Wild observations

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By Nancy Oakes

One of the things I did at the beginning of this new year is organize and file away resource information. While reacquainting myself with this literature, I found some bits worth passing along.

One article, written by Anne Mackay, features winter gardening. While northern gardens may remain untouched for several months, here in Florida it's already time to think about spring plants. Mackay's article focuses on native Florida wildflowers.

As she points out, the usual wildflowers displayed in seed catalogs don't grow naturally in our area. What suggestions for wildflower plantings does she make? She lists coontie, beauty berry, youpon and danhoon holly, St. John's wort, native rosemary, partriage pea, fleabane and lyre-leaf sage.

You may recognize all or some of these wildflowers from my articles.

A few come under the weed category in many peoples' minds. I wonder where gardeners might find these plants in nurseries, even native plant growers. I don't encourage digging up and transplanting wild plants, but if they are already on your property, I see no problem with moving them. Wildflowers can be difficult to keep alive after transplanting them. Seeds might be acquired from existing plants. But, it can be just as difficult to get seeds to grow as keeping transplanted wildflowers alive.

In the woods, I've already seen one wildflower starting to bloom. Innocence is a tiny white-blooming plant with small round, close to the ground leaves.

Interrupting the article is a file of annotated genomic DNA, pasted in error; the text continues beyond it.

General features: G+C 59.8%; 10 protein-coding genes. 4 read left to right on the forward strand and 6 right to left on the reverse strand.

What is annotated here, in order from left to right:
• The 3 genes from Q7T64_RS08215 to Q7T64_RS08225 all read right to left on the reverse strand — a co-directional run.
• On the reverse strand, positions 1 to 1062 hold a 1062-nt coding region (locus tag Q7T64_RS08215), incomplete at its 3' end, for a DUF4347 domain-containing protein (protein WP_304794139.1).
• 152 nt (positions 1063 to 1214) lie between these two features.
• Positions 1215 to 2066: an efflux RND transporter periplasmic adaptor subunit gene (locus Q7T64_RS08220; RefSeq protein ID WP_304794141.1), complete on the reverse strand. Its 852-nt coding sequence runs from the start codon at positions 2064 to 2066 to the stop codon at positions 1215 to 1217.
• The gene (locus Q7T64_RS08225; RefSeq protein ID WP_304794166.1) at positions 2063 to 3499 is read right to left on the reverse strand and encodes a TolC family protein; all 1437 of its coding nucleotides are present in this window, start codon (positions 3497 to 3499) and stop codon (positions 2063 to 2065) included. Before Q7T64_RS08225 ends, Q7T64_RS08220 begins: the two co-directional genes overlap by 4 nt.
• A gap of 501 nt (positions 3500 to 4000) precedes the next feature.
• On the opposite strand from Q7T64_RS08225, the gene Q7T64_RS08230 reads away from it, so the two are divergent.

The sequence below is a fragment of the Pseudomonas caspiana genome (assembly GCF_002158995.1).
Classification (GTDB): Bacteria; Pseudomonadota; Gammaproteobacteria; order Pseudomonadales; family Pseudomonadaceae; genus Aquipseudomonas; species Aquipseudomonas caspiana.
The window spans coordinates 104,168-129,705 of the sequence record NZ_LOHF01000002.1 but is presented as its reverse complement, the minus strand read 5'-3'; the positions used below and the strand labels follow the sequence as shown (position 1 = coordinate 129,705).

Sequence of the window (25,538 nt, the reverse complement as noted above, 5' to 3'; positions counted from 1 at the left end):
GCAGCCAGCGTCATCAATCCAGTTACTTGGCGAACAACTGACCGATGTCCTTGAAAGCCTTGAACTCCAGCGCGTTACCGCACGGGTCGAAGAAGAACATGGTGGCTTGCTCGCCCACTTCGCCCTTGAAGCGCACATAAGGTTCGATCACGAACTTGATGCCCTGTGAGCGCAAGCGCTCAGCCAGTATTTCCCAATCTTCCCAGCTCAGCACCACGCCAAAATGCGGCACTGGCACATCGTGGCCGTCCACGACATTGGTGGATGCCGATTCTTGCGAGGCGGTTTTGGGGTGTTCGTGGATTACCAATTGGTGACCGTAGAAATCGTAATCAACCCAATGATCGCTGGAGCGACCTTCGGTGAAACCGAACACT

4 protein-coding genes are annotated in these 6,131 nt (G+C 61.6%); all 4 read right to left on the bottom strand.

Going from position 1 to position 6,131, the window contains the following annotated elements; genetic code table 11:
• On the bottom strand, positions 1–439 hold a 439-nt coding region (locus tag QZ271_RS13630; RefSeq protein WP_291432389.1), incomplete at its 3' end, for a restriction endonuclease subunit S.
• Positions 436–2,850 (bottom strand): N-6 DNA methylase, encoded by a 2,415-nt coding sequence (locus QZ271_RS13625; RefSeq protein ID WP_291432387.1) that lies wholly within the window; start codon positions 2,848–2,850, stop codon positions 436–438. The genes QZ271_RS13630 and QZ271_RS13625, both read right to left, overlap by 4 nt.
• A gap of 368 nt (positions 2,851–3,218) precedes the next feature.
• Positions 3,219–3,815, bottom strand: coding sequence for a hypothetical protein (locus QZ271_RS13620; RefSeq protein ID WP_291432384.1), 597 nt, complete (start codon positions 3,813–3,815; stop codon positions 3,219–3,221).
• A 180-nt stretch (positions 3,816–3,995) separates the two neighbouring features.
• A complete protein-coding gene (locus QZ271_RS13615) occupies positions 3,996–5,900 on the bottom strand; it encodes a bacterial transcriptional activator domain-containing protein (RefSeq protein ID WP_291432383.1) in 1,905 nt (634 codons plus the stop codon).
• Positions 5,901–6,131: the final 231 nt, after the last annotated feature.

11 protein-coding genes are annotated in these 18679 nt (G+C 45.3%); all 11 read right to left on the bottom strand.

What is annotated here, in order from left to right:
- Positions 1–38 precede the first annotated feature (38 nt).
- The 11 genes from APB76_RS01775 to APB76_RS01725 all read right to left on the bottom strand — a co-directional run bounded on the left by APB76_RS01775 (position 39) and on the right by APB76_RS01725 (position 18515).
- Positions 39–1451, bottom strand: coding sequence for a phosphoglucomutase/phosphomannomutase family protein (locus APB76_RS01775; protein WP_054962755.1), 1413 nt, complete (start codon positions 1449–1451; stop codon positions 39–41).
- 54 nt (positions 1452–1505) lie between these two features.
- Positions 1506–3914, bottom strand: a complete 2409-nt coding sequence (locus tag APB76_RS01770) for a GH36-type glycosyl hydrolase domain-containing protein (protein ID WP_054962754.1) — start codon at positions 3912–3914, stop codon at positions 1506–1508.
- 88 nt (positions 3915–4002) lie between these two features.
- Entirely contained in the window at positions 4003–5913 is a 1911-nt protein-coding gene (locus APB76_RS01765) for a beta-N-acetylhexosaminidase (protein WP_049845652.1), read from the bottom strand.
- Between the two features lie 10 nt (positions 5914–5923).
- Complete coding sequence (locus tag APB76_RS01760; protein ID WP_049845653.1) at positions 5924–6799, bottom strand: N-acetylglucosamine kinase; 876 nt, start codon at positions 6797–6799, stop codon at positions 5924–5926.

It often grows in patches like a kind of ground cover. I haven't observed any yet, but articles published by Florida Fish and Wildlife mention Carolina yellow jessamine, listing it as a January bloomer in North and Central Florida woods.

You will find this vine growing in tree tops where it blooms early, and along fence rows where it may bloom later.

I usually find the yellow tubular flowers fallen on the ground a while after they started blooming.

Other wildlife patterns for January include the breeding season beginning for osprey, owls, sandhill cranes, great blue herons, hawks and roseate spoonbills. The information Florida Fish and Wildlife provides does not specify what species of owls or hawks, so I take it that means all of them. They also say that otters, bobcats and foxes breed in January and February. I don't know about coyotes, and they don't mention them, but I'd guess they do too.

Other January wildlife movement listed in my resource material includes manatees congregating at natural springs and industrial warm water sites. One of the places mentioned in an article on manatees is Apollo Beach on the West Coast where 100 to 300 manatees share the warmer waters across from a large industrial complex.

Where I live, I don't see otters, spoonbills, bobcats or manatees. It's possible bobcats live in the area, but I'll probably never spot one.

Still I have observations to report during January. A pileated woodpecker has been hammering at a partially dead tree in my side yard. I hear another pileated calling and this one answering. It would be neat if they made a nest in that tree.

I watched a squirrel carrying a mushroom in its mouth, trying to climb a tree while hauling this white shroom that was as large as the squirrel's head. A wren often chooses a particular fence post in back of the cabin to perch and sing. I love watching it bounce up and down as it belts out its teakettle song.

I'll finish this column with lines of a poem by Mary Oliver called Deer in the Meadow:

Wind and rain/ then it grows colder/ ice gathers/ on the barbed wire/ bounding the empty field/ then six deer/ walk from under the dark pines/ their heads high/ their eyes soft and alert....you would think the deer would go back to the thick pines/ but still they stand in the field/ gazing and gazing... see the white rain come down over their eyes.